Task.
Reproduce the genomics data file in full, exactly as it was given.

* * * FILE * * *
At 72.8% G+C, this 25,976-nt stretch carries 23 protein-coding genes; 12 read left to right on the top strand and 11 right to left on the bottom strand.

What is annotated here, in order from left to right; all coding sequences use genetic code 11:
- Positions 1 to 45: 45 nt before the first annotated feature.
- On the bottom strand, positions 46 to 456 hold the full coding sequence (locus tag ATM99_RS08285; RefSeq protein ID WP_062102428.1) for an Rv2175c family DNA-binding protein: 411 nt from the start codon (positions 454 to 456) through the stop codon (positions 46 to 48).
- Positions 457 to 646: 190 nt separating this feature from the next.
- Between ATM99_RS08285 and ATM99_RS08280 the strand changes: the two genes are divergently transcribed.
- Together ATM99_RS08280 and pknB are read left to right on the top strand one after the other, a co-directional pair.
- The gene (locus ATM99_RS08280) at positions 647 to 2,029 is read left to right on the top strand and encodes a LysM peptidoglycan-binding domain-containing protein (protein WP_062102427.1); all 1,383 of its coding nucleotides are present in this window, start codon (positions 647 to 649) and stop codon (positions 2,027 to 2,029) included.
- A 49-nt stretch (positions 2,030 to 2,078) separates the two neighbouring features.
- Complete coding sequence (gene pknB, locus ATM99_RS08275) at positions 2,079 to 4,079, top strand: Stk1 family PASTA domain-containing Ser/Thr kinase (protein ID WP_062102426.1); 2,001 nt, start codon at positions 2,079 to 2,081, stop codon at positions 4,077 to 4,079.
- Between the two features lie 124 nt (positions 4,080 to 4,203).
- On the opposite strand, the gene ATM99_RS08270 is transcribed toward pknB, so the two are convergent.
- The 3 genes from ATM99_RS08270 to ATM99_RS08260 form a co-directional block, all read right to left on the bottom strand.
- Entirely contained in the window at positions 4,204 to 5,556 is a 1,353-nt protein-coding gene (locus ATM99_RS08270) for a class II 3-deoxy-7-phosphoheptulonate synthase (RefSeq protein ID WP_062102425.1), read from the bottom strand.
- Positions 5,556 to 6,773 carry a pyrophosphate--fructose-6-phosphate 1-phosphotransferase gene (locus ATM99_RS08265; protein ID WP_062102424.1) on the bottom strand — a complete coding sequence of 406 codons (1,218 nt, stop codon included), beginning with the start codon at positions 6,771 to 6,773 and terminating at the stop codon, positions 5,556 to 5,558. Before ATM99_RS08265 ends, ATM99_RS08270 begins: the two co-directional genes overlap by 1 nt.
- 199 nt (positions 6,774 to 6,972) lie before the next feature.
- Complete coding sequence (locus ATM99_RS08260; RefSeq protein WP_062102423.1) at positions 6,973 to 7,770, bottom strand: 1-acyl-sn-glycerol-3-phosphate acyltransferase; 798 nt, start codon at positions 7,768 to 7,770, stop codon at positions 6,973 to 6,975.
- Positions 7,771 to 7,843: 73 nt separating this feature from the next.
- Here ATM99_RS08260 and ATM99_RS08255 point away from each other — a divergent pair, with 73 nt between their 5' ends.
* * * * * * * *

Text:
At 72.8% G+C, this 25,976-nt stretch carries 23 protein-coding genes; 12 read left to right on the top strand and 11 right to left on the bottom strand.

What is annotated here, in order from left to right; all coding sequences use genetic code 11:
- Positions 1 to 45: 45 nt before the first annotated feature.
- On the bottom strand, positions 46 to 456 hold the full coding sequence (locus tag ATM99_RS08285; RefSeq protein ID WP_062102428.1) for an Rv2175c family DNA-binding protein: 411 nt from the start codon (positions 454 to 456) through the stop codon (positions 46 to 48).
- Positions 457 to 646: 190 nt separating this feature from the next.
- Between ATM99_RS08285 and ATM99_RS08280 the strand changes: the two genes are divergently transcribed.
- Together ATM99_RS08280 and pknB are read left to right on the top strand one after the other, a co-directional pair.
- The gene (locus ATM99_RS08280) at positions 647 to 2,029 is read left to right on the top strand and encodes a LysM peptidoglycan-binding domain-containing protein (protein WP_062102427.1); all 1,383 of its coding nucleotides are present in this window, start codon (positions 647 to 649) and stop codon (positions 2,027 to 2,029) included.
- A 49-nt stretch (positions 2,030 to 2,078) separates the two neighbouring features.
- Complete coding sequence (gene pknB, locus ATM99_RS08275) at positions 2,079 to 4,079, top strand: Stk1 family PASTA domain-containing Ser/Thr kinase (protein ID WP_062102426.1); 2,001 nt, start codon at positions 2,079 to 2,081, stop codon at positions 4,077 to 4,079.
- Between the two features lie 124 nt (positions 4,080 to 4,203).
- On the opposite strand, the gene ATM99_RS08270 is transcribed toward pknB, so the two are convergent.
- The 3 genes from ATM99_RS08270 to ATM99_RS08260 form a co-directional block, all read right to left on the bottom strand.
- Entirely contained in the window at positions 4,204 to 5,556 is a 1,353-nt protein-coding gene (locus ATM99_RS08270) for a class II 3-deoxy-7-phosphoheptulonate synthase (RefSeq protein ID WP_062102425.1), read from the bottom strand.
- Positions 5,556 to 6,773 carry a pyrophosphate--fructose-6-phosphate 1-phosphotransferase gene (locus ATM99_RS08265; protein ID WP_062102424.1) on the bottom strand — a complete coding sequence of 406 codons (1,218 nt, stop codon included), beginning with the start codon at positions 6,771 to 6,773 and terminating at the stop codon, positions 5,556 to 5,558. Before ATM99_RS08265 ends, ATM99_RS08270 begins: the two co-directional genes overlap by 1 nt.
- 199 nt (positions 6,774 to 6,972) lie before the next feature.
- Complete coding sequence (locus ATM99_RS08260; RefSeq protein WP_062102423.1) at positions 6,973 to 7,770, bottom strand: 1-acyl-sn-glycerol-3-phosphate acyltransferase; 798 nt, start codon at positions 7,768 to 7,770, stop codon at positions 6,973 to 6,975.
- Positions 7,771 to 7,843: 73 nt separating this feature from the next.
- Here ATM99_RS08260 and ATM99_RS08255 point away from each other — a divergent pair, with 73 nt between their 5' ends.